These four approaches focus either on single units or ensembles. Neither provides a complete account of how unit responses interact in a representational space to code information about faces. Here we used a deep learning network as a model of neural units in high-level visual cortex to examine the juxtaposition of single-unit and ensemble codes for face identity, gender, and viewpoint. At the unit level, we probed the distribution of face and image information in the network’s face descriptors. We tested identification, gender classification, and viewpoint estimation in variably sized, randomly sampled subspaces of top-layer units from a DCNN trained for face identification. We then examined the minimum number of units needed for each task and the predictive power of individual units. At the ensemble level, we examined identity, gender, and viewpoint codes as directions in the representational space. We performed principal component analysis (PCA) on the face-descriptor vectors and analyzed the identity, gender, and viewpoint information coded by each principal component (PC). Combining neural units and ensembles, we examined the relationship between directions in the representational space defined by units and those defined by identity, gender, and viewpoint. We show that identity and image information commingle in individual unit responses but separate in the ensemble space. This challenges classical tuning analogies for neural units at high levels of visual processing (Hasson et al., 2020)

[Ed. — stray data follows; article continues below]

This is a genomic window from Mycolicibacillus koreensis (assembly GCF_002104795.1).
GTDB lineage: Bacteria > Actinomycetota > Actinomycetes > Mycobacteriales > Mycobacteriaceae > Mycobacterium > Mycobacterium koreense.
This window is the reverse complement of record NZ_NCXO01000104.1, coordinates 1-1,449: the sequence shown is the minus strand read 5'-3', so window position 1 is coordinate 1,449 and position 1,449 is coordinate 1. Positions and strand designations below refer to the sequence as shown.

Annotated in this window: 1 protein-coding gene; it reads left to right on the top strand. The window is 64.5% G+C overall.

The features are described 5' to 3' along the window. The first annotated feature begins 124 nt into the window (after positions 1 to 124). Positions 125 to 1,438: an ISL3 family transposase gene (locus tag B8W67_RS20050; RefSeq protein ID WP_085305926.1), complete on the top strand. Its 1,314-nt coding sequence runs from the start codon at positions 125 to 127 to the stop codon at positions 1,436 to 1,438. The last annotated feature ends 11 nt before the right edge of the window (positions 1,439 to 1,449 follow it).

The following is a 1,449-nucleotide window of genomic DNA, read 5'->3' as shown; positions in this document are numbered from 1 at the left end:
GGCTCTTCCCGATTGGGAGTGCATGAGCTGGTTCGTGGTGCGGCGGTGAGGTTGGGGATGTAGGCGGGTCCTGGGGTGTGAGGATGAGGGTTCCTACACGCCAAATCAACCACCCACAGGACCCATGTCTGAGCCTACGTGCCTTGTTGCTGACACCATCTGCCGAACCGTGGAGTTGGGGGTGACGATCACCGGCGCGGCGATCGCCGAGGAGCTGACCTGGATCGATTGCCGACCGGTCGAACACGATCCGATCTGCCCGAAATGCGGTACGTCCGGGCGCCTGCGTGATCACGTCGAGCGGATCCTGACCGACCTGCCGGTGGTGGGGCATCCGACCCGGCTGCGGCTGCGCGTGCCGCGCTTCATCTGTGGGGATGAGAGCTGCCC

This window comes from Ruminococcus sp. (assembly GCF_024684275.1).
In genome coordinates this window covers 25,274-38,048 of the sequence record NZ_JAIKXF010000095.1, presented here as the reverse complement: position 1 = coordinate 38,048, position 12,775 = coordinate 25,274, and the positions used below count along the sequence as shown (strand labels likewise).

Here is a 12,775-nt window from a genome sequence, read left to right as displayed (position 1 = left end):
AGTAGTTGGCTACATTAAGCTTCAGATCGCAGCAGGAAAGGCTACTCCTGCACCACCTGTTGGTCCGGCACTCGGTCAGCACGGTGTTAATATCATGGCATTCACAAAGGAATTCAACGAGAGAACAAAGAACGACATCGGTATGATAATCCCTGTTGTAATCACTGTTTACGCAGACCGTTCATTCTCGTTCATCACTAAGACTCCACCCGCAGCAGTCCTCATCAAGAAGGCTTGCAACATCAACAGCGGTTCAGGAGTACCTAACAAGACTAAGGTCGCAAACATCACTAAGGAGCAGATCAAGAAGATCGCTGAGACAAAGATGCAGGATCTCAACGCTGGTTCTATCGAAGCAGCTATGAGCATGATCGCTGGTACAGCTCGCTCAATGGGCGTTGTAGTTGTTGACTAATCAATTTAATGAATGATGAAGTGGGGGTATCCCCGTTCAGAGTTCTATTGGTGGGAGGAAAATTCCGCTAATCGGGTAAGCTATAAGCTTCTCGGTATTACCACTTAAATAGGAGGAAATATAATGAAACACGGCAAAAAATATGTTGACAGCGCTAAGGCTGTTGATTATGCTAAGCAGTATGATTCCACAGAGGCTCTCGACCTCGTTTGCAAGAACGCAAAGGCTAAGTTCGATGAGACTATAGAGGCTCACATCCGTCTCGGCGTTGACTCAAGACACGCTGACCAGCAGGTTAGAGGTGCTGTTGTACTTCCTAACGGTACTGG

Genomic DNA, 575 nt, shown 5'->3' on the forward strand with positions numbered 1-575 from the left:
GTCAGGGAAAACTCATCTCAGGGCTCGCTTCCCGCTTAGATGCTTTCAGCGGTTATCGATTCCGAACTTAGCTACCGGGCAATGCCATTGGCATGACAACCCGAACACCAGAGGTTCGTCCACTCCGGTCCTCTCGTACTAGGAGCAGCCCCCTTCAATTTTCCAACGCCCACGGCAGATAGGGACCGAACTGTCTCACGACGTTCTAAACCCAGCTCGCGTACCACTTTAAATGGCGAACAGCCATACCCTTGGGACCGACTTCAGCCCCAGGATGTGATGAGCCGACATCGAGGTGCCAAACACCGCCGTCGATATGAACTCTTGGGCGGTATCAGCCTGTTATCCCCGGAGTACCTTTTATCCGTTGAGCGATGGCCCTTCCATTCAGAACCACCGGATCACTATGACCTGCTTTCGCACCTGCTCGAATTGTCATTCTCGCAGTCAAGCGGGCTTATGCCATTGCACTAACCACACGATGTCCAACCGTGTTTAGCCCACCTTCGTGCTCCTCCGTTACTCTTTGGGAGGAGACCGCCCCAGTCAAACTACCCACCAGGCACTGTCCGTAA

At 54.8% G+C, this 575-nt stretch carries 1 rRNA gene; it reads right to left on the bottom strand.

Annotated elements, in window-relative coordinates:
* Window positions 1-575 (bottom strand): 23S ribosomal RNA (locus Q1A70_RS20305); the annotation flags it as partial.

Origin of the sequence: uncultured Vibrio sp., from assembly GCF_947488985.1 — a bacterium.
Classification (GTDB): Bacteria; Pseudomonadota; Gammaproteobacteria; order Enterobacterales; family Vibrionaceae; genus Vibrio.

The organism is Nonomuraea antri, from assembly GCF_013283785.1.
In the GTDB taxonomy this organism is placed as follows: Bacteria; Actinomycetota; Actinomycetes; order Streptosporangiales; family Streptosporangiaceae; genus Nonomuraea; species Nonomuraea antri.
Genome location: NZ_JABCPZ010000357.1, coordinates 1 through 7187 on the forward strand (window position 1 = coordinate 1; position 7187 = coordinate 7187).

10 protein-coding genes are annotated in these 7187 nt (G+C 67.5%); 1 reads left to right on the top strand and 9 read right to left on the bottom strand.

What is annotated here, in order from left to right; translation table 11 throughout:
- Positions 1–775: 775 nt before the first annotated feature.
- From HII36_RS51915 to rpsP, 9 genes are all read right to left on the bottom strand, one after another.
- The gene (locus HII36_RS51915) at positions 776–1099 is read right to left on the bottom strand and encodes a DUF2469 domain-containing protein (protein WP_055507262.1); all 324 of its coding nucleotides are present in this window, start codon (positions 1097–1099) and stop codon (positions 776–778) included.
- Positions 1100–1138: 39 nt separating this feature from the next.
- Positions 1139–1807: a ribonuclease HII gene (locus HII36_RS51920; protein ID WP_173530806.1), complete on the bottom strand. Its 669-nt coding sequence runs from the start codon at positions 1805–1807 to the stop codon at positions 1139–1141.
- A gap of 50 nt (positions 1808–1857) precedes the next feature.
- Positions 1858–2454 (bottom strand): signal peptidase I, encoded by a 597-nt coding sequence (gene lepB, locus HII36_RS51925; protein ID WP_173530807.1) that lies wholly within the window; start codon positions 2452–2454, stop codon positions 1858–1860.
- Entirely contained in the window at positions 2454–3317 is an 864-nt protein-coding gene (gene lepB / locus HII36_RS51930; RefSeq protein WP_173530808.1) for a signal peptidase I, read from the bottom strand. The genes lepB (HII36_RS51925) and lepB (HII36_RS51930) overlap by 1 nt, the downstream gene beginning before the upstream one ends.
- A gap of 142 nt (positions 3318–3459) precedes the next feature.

Method
Network
All data reported in the main text of the article are from a 101-layered face-identification DCNN based on a ResNet-101 architecture (He et al., 2016; Ranjan et al., 2017). This network performs with high accuracy across changes in viewpoint, illumination, and expression (cf. performance on IARPA Janus Benchmark-C [IJB-C]; Maze et al., 2018). Specifically, the network is based on the ResNet-101 (Wen et al., 2016) architecture. It was trained with the Universe dataset (Bansal et al., 2017a; Ranjan et al., 2018), which comprises three smaller datasets (UMDFaces: Bansal et al., 2017b; UMDVideos: Bansal et al., 2017a; MS-Celeb-1M: Guo et al., 2016) and includes 5,714,444 images of 58,020 identities. The network employs Crystal Loss (L2 Softmax) for training (Ranjan et al., 2018). Crystal Loss scale factor \(\alpha\) was set to 50. ResNet-101 employs skip connections to retain the strength of the error signal over its 101-layer architecture (He et al., 2016). Once the training is complete, the final layer of the network is removed and the penultimate layer (512 units) is used as the identity descriptor. To test whether the results generalize across variation in network architecture, we performed a full replication of the reported results using an alternative face-identification network with a different architecture (Ranjan et al., 2018; Xie et al., 2017) (see Supplementary Section S1). 
Face images
The test set consisted of images from the IJB-C dataset, which contains 3,531 subjects portrayed in 31,334 still images (10,040 non face images) and frames from 11,779 videos. For the present experiments, we used all still images in which our network could detect at least one face and for which viewpoint information was available. In total, we selected 22,248 (9,592 female; 12,656 male) face images of 3,531 (1,503 female; 2,028 male) identities. In images that contained multiple detectable faces, the image was segmented, and each face was considered independently.